But let’s talk more about gilding, shall we? Gesso and I do not get along very well at this time. Maybe it’s Texas weather, maybe it’s missing some secret knowledge of the ancients, maybe it’s simple lack of patience. But if I need to KNOW that something will work, it’s not what I’m turning to. This isn’t an A&S project.┬áKolner makes two popular gilding sizes: Instacoll and Minatum. Minatum is great and comes in an ink consistency as well as a thicker one, but it has a short window for working with it.

On the other hand, Instacoll can be one step (put it down, let it dry until it’s juuuuust dry, breathe on it, gild), or you can let it sit indefinitely and activate it later. This indefinite thing is fun because it lets me get used to building up layers gesso-style for very pillowy surfaces. You can buy the activator, or you can do what I do and just apply another thinned down coat. I’ve used it to great success on vellum as well as paper, and I like it. It works well for big areas, too. As you can see, I’ve already laid the gold dots on the first round of Instacoll. They’re softly domed now, and will get one more coat when I’m ready to gild so that they’re rounded but not to the point where it will be hard to burnish them.

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Queen’s Blade of Honor

I’m working this up in a hurry for Queen’s Champion this weekend. Calligraphy and illumination aren’t usually arts people get to see being done, so here’s a peek at how I do original works. Different people work differently, and there’s no right way to do it.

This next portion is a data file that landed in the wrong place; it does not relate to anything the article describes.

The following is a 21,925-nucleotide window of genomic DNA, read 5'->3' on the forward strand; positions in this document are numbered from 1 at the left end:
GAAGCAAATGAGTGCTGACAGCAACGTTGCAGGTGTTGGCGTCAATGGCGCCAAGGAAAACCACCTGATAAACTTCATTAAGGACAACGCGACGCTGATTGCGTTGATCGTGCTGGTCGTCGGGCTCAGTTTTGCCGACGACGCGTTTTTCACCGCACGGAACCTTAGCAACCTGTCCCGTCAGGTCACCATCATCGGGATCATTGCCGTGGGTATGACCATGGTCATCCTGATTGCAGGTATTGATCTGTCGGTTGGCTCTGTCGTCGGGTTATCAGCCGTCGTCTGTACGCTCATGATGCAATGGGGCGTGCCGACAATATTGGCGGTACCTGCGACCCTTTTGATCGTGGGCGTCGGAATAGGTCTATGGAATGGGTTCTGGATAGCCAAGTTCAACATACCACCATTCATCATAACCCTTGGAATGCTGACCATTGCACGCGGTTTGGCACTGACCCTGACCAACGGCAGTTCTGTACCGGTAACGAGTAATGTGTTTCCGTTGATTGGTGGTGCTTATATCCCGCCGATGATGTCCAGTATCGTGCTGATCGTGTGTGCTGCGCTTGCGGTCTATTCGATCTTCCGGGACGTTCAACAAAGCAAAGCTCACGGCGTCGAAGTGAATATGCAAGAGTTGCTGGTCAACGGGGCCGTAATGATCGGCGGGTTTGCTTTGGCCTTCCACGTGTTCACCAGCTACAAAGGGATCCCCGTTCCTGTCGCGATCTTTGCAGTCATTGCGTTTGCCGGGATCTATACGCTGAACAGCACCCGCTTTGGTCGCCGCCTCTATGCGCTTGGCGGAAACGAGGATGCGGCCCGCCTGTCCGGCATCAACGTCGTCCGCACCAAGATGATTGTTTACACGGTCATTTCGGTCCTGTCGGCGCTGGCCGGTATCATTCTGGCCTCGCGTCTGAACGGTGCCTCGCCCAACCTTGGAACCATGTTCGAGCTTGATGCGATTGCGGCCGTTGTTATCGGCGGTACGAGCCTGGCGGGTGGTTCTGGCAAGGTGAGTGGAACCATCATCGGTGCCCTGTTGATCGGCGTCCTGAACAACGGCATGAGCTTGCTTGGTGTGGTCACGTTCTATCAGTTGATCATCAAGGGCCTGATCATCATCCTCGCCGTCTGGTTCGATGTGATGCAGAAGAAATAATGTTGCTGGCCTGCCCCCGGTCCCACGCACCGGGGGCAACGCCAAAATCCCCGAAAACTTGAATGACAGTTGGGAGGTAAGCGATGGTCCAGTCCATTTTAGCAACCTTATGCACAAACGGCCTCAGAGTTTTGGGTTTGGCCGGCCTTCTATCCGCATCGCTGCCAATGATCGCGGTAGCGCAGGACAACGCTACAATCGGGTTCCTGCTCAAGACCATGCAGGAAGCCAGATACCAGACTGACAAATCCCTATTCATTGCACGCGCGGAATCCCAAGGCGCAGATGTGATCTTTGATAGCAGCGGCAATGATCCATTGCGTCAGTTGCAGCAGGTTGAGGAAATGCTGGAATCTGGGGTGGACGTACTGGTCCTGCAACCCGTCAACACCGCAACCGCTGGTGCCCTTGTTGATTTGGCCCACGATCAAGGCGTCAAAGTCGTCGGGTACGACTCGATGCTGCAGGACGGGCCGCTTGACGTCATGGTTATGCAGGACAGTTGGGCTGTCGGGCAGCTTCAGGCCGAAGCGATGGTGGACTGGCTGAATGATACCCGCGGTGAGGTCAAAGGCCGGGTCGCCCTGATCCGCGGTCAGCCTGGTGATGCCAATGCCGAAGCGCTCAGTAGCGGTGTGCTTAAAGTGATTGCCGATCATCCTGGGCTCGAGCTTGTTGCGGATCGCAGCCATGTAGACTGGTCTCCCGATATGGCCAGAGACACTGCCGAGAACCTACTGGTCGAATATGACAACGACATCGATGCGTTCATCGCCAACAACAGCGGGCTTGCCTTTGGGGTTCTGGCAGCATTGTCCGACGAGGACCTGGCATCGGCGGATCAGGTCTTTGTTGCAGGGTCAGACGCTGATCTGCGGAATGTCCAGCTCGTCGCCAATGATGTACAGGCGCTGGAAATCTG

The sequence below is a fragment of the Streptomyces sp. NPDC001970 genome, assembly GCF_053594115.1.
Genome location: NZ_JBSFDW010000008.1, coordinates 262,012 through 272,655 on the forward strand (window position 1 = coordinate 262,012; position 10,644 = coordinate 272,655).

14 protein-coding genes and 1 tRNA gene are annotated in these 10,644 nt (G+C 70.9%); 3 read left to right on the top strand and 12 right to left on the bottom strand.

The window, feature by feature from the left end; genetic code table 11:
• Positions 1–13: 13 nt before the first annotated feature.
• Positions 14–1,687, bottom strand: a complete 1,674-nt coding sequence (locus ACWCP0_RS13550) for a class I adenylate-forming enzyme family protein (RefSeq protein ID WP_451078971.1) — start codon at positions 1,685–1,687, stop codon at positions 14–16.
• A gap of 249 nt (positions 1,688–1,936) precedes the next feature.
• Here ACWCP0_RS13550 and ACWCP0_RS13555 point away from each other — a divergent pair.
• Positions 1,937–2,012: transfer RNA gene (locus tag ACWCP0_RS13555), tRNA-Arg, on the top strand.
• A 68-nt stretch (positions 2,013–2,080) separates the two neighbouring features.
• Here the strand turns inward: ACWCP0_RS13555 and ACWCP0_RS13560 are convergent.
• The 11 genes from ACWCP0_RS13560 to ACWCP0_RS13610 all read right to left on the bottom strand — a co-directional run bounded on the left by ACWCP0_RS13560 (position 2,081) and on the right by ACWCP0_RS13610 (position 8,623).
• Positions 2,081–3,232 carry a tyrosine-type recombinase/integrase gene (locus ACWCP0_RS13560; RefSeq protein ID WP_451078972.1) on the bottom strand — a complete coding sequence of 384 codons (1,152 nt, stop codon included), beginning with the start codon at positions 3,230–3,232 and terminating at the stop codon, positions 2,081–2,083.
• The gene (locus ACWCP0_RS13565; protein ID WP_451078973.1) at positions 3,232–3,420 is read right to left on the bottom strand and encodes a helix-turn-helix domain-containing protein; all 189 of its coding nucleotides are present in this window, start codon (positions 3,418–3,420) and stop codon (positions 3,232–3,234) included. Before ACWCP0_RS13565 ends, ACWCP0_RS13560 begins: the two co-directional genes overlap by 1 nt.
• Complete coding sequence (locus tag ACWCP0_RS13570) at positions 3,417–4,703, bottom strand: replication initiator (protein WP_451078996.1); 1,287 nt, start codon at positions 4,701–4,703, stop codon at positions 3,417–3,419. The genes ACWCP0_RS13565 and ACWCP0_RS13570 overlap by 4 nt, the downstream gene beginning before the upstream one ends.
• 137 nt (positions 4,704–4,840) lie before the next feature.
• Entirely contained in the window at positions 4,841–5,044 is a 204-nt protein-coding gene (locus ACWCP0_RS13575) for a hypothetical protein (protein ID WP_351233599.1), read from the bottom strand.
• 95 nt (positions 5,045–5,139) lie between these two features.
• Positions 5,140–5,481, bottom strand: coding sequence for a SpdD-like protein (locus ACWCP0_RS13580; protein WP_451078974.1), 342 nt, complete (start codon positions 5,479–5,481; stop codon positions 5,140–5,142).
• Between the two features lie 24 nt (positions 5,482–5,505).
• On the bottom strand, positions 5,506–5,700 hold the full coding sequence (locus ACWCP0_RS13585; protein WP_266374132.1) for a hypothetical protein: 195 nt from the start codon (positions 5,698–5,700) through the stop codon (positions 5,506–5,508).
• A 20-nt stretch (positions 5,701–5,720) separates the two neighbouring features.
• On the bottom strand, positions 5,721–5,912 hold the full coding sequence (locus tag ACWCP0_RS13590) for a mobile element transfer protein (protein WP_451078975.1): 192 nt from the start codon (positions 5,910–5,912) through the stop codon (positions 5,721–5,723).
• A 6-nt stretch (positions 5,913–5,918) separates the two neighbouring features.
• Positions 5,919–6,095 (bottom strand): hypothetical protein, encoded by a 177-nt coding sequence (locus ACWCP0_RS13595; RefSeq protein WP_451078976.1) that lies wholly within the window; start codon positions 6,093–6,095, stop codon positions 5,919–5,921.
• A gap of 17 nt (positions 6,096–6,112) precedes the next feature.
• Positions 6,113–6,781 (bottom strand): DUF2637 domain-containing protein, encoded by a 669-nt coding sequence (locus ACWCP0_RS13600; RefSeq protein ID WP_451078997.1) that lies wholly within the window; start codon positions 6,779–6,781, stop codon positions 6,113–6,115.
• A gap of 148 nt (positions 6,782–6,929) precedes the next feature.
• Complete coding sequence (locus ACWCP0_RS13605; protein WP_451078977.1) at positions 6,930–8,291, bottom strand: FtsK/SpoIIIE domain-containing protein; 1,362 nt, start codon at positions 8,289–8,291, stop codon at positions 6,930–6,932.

First, I find a design for decoration. Sometimes I trace from a manuscript, sometimes I draw my own totally from scratch, or a mix of the two. (The N on this is from a scribe’s sketchbook.) Whatever I’m using, I get out the tracing or typing paper and make sure I have a clean line drawing I can trace with my light box. Photoshop can help with desaturation and contrast to get this. Size it to what you need for your layout. Place it where it’s going to be on the backside of the paper and secure it with some drafting tape.

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If you prefer to do the illumination before the calligraphy, now is the time to trace it lightly in pencil and go paint and gild. If you’re a calligraphy first person, your next step is to draw the lines for the text. I make up guide sheets in Photoshop for various nib widths and x-heights. I hate drawing and erasing lines, so I do this. Tape into place on the backside of your paper, slap it on the light table, and do the calligraphy.

Then you trace your decorations, pencil in lines, whatever. Now you have this (forgive the sad calligraphy, but it was a bad calligraphy day and this was the fifth try of the night):

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Start with the gilding – and that goes double if you’re using gold leaf, since it will stick to the gouache. This is Schminke gold gouache, and it’s very pretty. Gold always needs outlining, so it’s ok if it’s not perfectly crisp and defined. Next, paint. I start lighter and work in darker washes to shade. It looks a little funky at this point, and I want you to know that’s normal.

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Outlining, shading, highlighting, and a little touching up can absolutely transform the letter, even if what you’re doing is subtle. Here’s the final outcome, finished at the event. I think this whole thing took 5-6 hours, plus another 5 spent screwing up the calligraphy four times. Lesson learned: when you’re in a hurry, stick with a hand you know how to do well.